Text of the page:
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Repeated phrases are groups of two, three, or four identical words used too close together, regardless of whether they have the same meaning.
He stood and began pacing the length of the office. “I don’t understand,” he said. He began pacing again between his desk and the door. “What do you make of it?”
Repeating the same phrase began pacing will annoy and bore your reader. Look for ways to shake it up—here, you could say marched or walked rather than repeating the same word.
AutoCrit looks for repetitions within a range of a few paragraphs. This is great for finding obvious repetitions using common phrases. However, to find those unique and uncommon phrases that may be more dispersed throughout your manuscript, you will need use the Phrase Frequency Analysis.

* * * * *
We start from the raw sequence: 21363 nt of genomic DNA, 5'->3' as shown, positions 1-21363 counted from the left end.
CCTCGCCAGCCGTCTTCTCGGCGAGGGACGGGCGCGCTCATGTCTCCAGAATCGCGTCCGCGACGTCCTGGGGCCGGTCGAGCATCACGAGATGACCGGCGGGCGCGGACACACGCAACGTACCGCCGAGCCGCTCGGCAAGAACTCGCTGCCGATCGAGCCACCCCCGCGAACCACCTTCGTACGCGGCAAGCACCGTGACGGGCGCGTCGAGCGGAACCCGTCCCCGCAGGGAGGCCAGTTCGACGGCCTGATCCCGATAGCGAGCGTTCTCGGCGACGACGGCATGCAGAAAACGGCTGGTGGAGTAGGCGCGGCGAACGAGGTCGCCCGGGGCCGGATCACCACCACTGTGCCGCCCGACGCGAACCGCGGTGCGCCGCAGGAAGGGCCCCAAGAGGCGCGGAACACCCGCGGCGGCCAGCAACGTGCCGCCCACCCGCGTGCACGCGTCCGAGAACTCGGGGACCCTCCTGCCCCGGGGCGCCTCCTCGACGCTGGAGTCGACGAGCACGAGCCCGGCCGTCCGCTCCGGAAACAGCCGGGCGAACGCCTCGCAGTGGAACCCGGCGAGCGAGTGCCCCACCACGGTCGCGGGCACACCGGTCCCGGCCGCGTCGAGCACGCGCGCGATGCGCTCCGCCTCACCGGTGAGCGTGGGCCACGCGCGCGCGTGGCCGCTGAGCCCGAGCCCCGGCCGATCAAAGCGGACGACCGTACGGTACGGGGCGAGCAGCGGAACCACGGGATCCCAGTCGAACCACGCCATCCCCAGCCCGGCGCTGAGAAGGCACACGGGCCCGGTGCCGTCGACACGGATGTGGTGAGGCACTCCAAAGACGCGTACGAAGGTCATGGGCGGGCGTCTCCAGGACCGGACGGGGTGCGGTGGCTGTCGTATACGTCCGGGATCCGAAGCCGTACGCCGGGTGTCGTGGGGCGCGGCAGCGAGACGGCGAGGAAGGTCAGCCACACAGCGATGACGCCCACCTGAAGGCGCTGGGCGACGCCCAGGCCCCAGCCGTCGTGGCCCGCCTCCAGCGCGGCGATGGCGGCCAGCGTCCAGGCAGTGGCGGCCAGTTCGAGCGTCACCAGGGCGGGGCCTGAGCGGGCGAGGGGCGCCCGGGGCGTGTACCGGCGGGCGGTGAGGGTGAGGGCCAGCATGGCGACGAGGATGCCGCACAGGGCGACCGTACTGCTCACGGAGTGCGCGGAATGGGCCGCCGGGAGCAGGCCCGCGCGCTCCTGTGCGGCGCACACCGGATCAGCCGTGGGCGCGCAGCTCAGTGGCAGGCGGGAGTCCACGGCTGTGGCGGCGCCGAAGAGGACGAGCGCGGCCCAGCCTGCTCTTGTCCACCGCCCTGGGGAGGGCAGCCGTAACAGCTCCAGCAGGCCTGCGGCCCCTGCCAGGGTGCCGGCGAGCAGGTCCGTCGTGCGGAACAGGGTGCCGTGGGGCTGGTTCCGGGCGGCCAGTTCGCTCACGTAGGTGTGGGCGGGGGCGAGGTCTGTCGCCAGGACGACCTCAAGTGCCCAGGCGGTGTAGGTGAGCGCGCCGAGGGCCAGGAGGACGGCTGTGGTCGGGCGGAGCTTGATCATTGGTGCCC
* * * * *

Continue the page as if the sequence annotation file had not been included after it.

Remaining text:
Sometimes you do need repetition. Let your story and characters guide you. For example, if you were writing about a character with obsessive-compulsive disorder, showing repetition would be a crucial element of characterization. Or if the murder weapon in your mystery novel is a vial of poison, you’d occasionally want to repeat the phrase vial of poison to subconsciously plant it in the reader’s mind.
Sure, sometimes repetition works. But most of the time, it’s better to eliminate or change repeated phrases. It’s an easy fix with big impact.